- The excited state is of very low energy, resulting in a small change in energy between ground and excited state. This is because gamma rays at higher energy are not absorbed in a recoil free manner, meaning resonance only occurs for gamma rays of low energy.
- The resolution of Mössbauer spectroscopy depends upon the lifetime of the excited state. The longer the excited state lasts the better the image.

Both conditions are met by ^{57}Fe and it is thus used extensively in Mössbauer spectroscopy. In the figure to the right the red colored boxes of the periodic table of elements indicate all elements that have isotopes visible using the Mössbauer technique.

### Hyperfine Interactions

Mössbauer spectroscopy allows the researcher to probe structural elements of the nucleus in several ways, termed isomer shift, quadrupole interactions, and magnetic splitting. These are each explained by the following sections as individual graphs, but in practice Mössbauer spectrum are likely to contain a combination of all effects.

### Isomer Shift

An isomeric shift occurs when non identical atoms play the role of source and absorber, thus the radius of the source, \(R_s\), is different that of the absorber, \(R_a\), and the same holds that the electron density of each species is different. The Coulombic interactions affects the ground and excited state differently leading to a energy difference that is not the same for the two species. This is best illustrated with the equation:

\[R_A \neq R_S \nonumber \]

\[\rho_S \neq \rho_S \nonumber \]

\[E_A \neq E_S \nonumber \]

\[\delta = E_A-E_S = \dfrac{2}{3}nZ{e^2}{(\rho_A - \rho_S)}(R^2_{es} - R^2_{gs}) \nonumber \]

Where delta represents the change in energy necessary to excite the absorber, which is seen as a shift from the Doppler speed 0 to V_{1}. The isomer shift depends directly on the s-electrons and can be influenced by the shielding p, d, f electrons. From the measured delta shift there is information about the valance state of the absorbing atom

The energy level diagram for \(\delta\) shift shows the change in source velocity due to different sources used. The shift may be either positive or negative.

## Quadrupole Interaction

The Hamiltonian for quadrupole interaction using \({}^{57}Fe\) nuclear excited state is given by

\[H_Q = \dfrac{eQV_{ZZ}}{12}[3I^2_Z-I(I+1) + \eta(I^2_X-I^2_y)] \nonumber \]

where the nuclear excited states are split into two degenerate doublets in the absence of magnetic interactions. For the asymmetry parameter \(\eta = 0\) doublets are labeled with magnetic quantum numbers \(m_{es} = \pm 3/2\) and \(m_{es} = \pm 1/2\), where the \(m_{es} = \pm 3/2\) doublet has the higher energy. The energy difference between the doublets is thus

\[\Delta{EQ} = \dfrac{eQV_{zz}}{2}\sqrt{1+\dfrac{\eta^2}{3}} \nonumber \]

The energy diagram and corresponding spectrum can be seen as

## Magnetic Splittin**g**

Magnetic splitting of seen in Mössbauer spectroscopy can be seen because the nuclear spin moment undergoes dipolar interactions with the magnetic field

\[E(m_I) = -g_n{\beta_n}{B_{eff}}m_I \tag{14} \]

where \(g_n\) is the nuclear g-factor and \(\beta_n\) is the nuclear magneton. In the absence of quadrupole interactions the Hamiltonian splits into equally spaced energy levels of

The allowed gamma stimulated transitions of nuclear excitation follows the magnetic dipole transition selection rule:

\[ \Delta I = 1 \nonumber \]

and

\[\Delta m_I = 0, \pm 1 \nonumber \]

where \(m_I\) is the magnetic quantum number and the direction of \(\beta\) defines the nuclear quantization axis. If we assume \(g\) and \(A\) are *isotropic *(direction independent) where \(g_x = g_y = g_z\) and \(B\) is actually a combination of the applied and internal magnetic fields:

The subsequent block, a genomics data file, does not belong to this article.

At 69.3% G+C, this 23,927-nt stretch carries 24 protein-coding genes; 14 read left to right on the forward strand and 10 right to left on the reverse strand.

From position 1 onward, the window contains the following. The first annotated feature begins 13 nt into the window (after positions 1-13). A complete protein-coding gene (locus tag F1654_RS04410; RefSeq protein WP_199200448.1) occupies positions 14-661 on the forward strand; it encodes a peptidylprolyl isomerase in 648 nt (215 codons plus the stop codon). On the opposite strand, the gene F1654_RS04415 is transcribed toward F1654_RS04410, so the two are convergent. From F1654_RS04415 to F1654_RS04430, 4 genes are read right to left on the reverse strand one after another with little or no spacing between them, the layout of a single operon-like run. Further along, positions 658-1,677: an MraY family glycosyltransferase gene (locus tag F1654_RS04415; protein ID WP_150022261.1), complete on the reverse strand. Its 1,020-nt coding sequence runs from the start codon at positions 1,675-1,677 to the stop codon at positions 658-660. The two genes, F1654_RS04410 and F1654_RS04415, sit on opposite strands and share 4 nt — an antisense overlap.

\[H = g\beta{S}\centerdot{B}+AS\centerdot{I} - g_n\beta_nB\centerdot{I} \nonumber \]

The electronic Zeeman term is far larger then the nuclear Zeeman term, meaning the electronic term dominates the equation so \(S\) is approximated by \( \langle S \rangle\) and

\[ \langle S_z\rangle = m_s = \pm \dfrac{1}{2} \nonumber \]

and

\[\langle S_x \rangle = \langle S_y \rangle \approx 0 \nonumber \]

\[H_n = A \langle S \rangle \centerdot{I} - g_n\beta_nB\centerdot{I} \nonumber \]

Pulling out a \(-g_n\beta_n\) followed by \(I\) leaves

\[H_n = -g_n\beta_n \left( -\dfrac{A \langle S \rangle}{g_n\beta_n} + B\right){I} \nonumber \]

Substituting the internal magnetic field with

\[B_{int} = -\dfrac{A \langle S \rangle }{g_n\beta_n} \nonumber \]

results in a combined magnetic field term involving both the applied magnetic field and the internal magnetic field

\[H_n = -g_n\beta_n(B_{int} + B)\centerdot{I} \nonumber \]

which is simplified by using the effective magnetic field \(B_{eff}\)

\[H_n = -g_n\beta_nB_{eff}\centerdot{I} \nonumber \]

## References

- Gütlich, P. , Link, R. , & Trautwein, A. (1978).
*Mössbauer spectroscopy and transition metal chemistry*. Inorganic chemistry concepts, v. 3. Berlin: Springer-Verlag. - G J Long and F Grandjean (1993)
*Mössbauer Spectroscopy Applied to Magnetism and Materials*. New York. , Science Vol. 1,, eds. - Lawrence Que, J. , Ed. (2000).
*Physical Methods in Bioinorganic Chemistry*. Sausalito, CA, University Science Books. - Filatov, M. (2007). "On the calculation of Mössbauer isomer shift. " The Journal of Chemical Physics 127(8): 8.
- Introduction to mossbauer spectroscopy. 2013]. Available from http://www. rsc. org/Membership/Networking/InterestGroups/MossbauerSpect/part2. asp.
- Bubek, Moritz, and Dennis Rettinger. 2004. Mossbauer-effekt.
- Haskins, J. R. 1965. Advanced mossbauer-effect experiments. American Journal of Physics: 646.
- Kistner, O. C. , and A. W. Sunyar. 1960. Evidence for quadrupole interaction of Fe57m, and influence of chemical binding on nuclear gamma-ray energy. Physical Review Letters 4 (8): 412.
- Preston, R. S. , S. S. Hanna, and J. Heberle. 1962. Mössbauer effect in metallic iron. Physical Review 128 (5): 2207.

## Problems

- The magnetic splitting of \(m_I = 0\) intensity of transition is related to \(sin^2(\theta)\) of the angle between the incoming gamma ray and the effective magnetic field. When is the intensity of transition at max?
- Why is it important for the sample to be in solid or crystalline state?
- What case will result in a delta shift of 0. 00 mm/s?
- Why is the Doppler effect important to Mössbauer spectroscopy?
- Why are both the emission and absorption distributions the same? (both estimated with Lorentzian functions)